As deputy chairman of the ITR, Michael Bernard is one of the most important persons of the DTM. At the race track, the 48-year old is working hard behind the scenes, taking the time to listen to everyone. For him, there are no problems, as ...
As deputy chairman of the ITR, Michael Bernard is one of the most important persons of the DTM. At the race track, the 48-year old is working hard behind the scenes, taking the time to listen to everyone. For him, there are no problems, as everything can be done, some way or other. "Mib", as he is called by colleagues and friends, combines a positive basic attitude with technical and organisational knowledge. But the most important thing is: "To me, my job is good fun. I am exactly there where I wanted to be."
Bernard started his career in motor sport in the mid-1970s in the Renault 5 one-make series, although not with too much success. "I mainly became noticed for destroying many cars", a self-critical Bernard recalls today. "With expensive loans, I tried to re-build the cars, so that I could get started again."
As the banks didn't want to put any more money into the project, the contact to Erwin Oberndorfer, the father of former DTM-driver Peter Oberndorfer, came as a salvation. "Erwin had a small film production company and was looking for some help on the organisational side." Oberndorfer, who worked as a journalist, also established another important contact for Bernard, to the specialist magazine 'sport auto'. "They were looking for someone who could write a few lines about the Renault 5 one-make series. After some time, I was offered an apprenticeship. This was great and opened many doors for my future career."
After eight years, Michael Bernard left the Motorpresse Stuttgart as a qualified journalist and changed to the DMSB (formerly ONS). Initially responsible for young drivers' support, Darmstadt-born Bernard soon wrote his first few lines in regulations. With the technical background of a study in engineering that he had once taken up, and his language skills, Bernard was the right man for technical expressions. "Initially, it were just a few lines. But then, ever so often, people used to say: 'Can't Mib do that?'", Bernard recalls with a smile.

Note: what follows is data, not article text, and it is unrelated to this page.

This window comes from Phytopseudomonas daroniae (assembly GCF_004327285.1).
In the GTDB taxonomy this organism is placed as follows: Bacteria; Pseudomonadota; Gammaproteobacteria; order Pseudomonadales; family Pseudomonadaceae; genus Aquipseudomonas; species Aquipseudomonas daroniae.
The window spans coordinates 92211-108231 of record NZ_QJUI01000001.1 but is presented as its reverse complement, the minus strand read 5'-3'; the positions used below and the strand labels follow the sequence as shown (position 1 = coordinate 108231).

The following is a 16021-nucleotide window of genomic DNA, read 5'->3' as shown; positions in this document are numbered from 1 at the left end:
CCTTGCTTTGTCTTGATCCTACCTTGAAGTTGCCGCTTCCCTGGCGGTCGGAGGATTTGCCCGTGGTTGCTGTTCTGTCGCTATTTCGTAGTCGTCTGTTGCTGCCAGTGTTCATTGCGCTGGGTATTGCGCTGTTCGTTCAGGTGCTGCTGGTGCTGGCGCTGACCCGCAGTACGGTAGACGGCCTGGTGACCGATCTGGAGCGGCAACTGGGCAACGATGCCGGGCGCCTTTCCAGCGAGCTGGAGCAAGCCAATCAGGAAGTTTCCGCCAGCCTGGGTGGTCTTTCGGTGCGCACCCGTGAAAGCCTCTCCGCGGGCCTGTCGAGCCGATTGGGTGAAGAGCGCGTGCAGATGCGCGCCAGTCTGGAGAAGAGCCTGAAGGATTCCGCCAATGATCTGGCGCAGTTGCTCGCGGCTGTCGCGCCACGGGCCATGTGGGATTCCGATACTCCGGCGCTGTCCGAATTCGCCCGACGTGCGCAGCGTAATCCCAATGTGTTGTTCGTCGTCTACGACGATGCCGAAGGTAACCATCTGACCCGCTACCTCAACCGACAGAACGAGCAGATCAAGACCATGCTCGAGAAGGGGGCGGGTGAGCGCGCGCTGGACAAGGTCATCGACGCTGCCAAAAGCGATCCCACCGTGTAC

"The DTM is not just a race series"
As a specialist for regulations, Bernard changed to Alfa Romeo in the DTM in 1994. Since 1996, he has been working alongside Volker Strycek at Opel. Michael Bernard was notably involved in the resurrection of the DTM in the year 2000: "I had to witness how the DTM collapsed in 1996. And all that in spite of the fact that we had already prepared regulations with significant reductions in technology and budget. So, for the new DTM, we wanted to develop a concept for a race series, in which nearly every manufacturer can be successful. And, as we can see now, we succeeded in doing so. Today, many other race series are taking the DTM as a reference for its concept and its regulation. That shows, that we have done many things right."
Bernard has a very special relationship with the DTM. "The DTM is not just a race series. It is almost a way of life, because one spends so much time in the DTM-scene, that the limits between profession and private life become very vague." Next to regulations, Bernard is also responsible for other areas within the ITR: "In the ITR, we are working collectively. Decisions are being made together. Next to the regulations, I am mainly involved in ensuring that the ITR's requirements are being met in co-operation with the organisers."
"Indeed, seeing what the ITR and the manufacturers have achieved, fills me with a little bit of pride, although I am only a small factor in the whole constellation, which is the DTM", says Bernard, keeping a low profile. "Motor sport has become an important subject in Germany again and the DTM is getting more and more attention among the general public."